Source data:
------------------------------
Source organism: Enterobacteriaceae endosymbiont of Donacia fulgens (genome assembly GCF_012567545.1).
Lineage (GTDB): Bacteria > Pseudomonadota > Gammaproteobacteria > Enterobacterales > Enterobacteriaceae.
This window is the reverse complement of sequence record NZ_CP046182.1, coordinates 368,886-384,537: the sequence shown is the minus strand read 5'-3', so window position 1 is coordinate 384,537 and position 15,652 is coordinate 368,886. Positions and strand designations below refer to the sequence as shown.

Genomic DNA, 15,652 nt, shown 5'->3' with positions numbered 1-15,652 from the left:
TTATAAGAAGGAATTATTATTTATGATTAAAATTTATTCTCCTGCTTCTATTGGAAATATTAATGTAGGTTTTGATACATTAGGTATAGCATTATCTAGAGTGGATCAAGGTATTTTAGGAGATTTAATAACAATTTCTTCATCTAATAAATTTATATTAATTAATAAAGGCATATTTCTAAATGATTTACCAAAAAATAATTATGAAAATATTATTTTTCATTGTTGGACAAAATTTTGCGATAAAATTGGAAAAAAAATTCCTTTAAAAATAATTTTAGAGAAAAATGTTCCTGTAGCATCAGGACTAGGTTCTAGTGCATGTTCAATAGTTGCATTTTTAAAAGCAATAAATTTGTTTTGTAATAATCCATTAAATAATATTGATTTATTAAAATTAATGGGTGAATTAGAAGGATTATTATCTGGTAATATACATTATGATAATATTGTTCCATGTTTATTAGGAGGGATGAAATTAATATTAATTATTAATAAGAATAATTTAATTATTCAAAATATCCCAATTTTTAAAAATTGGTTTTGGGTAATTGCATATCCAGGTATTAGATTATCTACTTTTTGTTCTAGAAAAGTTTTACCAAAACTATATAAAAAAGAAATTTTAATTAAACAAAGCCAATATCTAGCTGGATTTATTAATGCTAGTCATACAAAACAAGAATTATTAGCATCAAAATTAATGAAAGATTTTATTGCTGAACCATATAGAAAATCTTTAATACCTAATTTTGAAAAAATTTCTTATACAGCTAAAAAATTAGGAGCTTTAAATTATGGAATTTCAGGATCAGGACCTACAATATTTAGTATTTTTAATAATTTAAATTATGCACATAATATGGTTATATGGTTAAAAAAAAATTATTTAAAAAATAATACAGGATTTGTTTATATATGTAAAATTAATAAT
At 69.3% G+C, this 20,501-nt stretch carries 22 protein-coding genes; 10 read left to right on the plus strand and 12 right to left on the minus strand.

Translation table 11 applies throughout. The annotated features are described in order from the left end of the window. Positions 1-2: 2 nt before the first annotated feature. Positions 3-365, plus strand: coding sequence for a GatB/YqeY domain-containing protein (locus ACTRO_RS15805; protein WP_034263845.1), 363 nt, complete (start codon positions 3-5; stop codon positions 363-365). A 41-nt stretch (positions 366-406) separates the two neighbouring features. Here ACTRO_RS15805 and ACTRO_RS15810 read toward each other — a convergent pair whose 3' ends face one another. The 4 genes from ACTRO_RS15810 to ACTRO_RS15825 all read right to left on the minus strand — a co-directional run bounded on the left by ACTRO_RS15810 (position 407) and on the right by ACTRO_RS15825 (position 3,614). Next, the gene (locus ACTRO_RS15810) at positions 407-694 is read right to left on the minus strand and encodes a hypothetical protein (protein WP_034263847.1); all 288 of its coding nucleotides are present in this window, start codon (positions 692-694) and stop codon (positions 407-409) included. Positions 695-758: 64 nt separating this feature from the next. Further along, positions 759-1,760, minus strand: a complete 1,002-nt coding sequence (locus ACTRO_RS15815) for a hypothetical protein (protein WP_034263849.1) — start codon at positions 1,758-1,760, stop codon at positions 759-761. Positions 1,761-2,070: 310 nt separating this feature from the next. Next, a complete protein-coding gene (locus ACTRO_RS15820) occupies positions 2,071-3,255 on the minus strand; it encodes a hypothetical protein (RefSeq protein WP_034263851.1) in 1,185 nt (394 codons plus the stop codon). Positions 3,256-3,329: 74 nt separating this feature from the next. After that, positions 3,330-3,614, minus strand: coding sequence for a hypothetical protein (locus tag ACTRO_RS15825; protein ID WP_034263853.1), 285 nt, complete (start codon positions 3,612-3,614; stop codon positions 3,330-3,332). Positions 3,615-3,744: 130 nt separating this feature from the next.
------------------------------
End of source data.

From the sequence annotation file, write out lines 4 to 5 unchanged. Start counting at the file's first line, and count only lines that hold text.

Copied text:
Genomic DNA, 15,652 nt, shown 5'->3' with positions numbered 1-15,652 from the left:
TTATAAGAAGGAATTATTATTTATGATTAAAATTTATTCTCCTGCTTCTATTGGAAATATTAATGTAGGTTTTGATACATTAGGTATAGCATTATCTAGAGTGGATCAAGGTATTTTAGGAGATTTAATAACAATTTCTTCATCTAATAAATTTATATTAATTAATAAAGGCATATTTCTAAATGATTTACCAAAAAATAATTATGAAAATATTATTTTTCATTGTTGGACAAAATTTTGCGATAAAATTGGAAAAAAAATTCCTTTAAAAATAATTTTAGAGAAAAATGTTCCTGTAGCATCAGGACTAGGTTCTAGTGCATGTTCAATAGTTGCATTTTTAAAAGCAATAAATTTGTTTTGTAATAATCCATTAAATAATATTGATTTATTAAAATTAATGGGTGAATTAGAAGGATTATTATCTGGTAATATACATTATGATAATATTGTTCCATGTTTATTAGGAGGGATGAAATTAATATTAATTATTAATAAGAATAATTTAATTATTCAAAATATCCCAATTTTTAAAAATTGGTTTTGGGTAATTGCATATCCAGGTATTAGATTATCTACTTTTTGTTCTAGAAAAGTTTTACCAAAACTATATAAAAAAGAAATTTTAATTAAACAAAGCCAATATCTAGCTGGATTTATTAATGCTAGTCATACAAAACAAGAATTATTAGCATCAAAATTAATGAAAGATTTTATTGCTGAACCATATAGAAAATCTTTAATACCTAATTTTGAAAAAATTTCTTATACAGCTAAAAAATTAGGAGCTTTAAATTATGGAATTTCAGGATCAGGACCTACAATATTTAGTATTTTTAATAATTTAAATTATGCACATAATATGGTTATATGGTTAAAAAAAAATTATTTAAAAAATAATACAGGATTTGTTTATATATGTAAAATTAATAAT